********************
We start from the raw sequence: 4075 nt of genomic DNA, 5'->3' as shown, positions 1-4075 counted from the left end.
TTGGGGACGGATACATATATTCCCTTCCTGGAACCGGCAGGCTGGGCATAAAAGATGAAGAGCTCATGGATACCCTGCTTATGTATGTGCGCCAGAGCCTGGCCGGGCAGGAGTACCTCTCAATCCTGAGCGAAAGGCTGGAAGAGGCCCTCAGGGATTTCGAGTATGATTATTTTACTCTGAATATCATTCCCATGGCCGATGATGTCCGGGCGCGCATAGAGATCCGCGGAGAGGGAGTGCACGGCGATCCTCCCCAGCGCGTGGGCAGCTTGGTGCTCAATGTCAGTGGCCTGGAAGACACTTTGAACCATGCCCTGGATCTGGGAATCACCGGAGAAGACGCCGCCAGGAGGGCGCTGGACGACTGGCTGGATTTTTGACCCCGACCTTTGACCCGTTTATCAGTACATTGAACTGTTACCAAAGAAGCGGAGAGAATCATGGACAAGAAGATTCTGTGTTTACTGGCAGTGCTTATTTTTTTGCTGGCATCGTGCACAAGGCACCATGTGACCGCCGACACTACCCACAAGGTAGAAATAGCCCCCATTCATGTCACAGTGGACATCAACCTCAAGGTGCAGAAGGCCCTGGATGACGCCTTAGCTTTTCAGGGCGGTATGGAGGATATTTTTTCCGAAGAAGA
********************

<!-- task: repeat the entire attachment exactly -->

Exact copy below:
We start from the raw sequence: 4075 nt of genomic DNA, 5'->3' as shown, positions 1-4075 counted from the left end.
TTGGGGACGGATACATATATTCCCTTCCTGGAACCGGCAGGCTGGGCATAAAAGATGAAGAGCTCATGGATACCCTGCTTATGTATGTGCGCCAGAGCCTGGCCGGGCAGGAGTACCTCTCAATCCTGAGCGAAAGGCTGGAAGAGGCCCTCAGGGATTTCGAGTATGATTATTTTACTCTGAATATCATTCCCATGGCCGATGATGTCCGGGCGCGCATAGAGATCCGCGGAGAGGGAGTGCACGGCGATCCTCCCCAGCGCGTGGGCAGCTTGGTGCTCAATGTCAGTGGCCTGGAAGACACTTTGAACCATGCCCTGGATCTGGGAATCACCGGAGAAGACGCCGCCAGGAGGGCGCTGGACGACTGGCTGGATTTTTGACCCCGACCTTTGACCCGTTTATCAGTACATTGAACTGTTACCAAAGAAGCGGAGAGAATCATGGACAAGAAGATTCTGTGTTTACTGGCAGTGCTTATTTTTTTGCTGGCATCGTGCACAAGGCACCATGTGACCGCCGACACTACCCACAAGGTAGAAATAGCCCCCATTCATGTCACAGTGGACATCAACCTCAAGGTGCAGAAGGCCCTGGATGACGCCTTAGCTTTTCAGGGCGGTATGGAGGATATTTTTTCCGAAGAAGA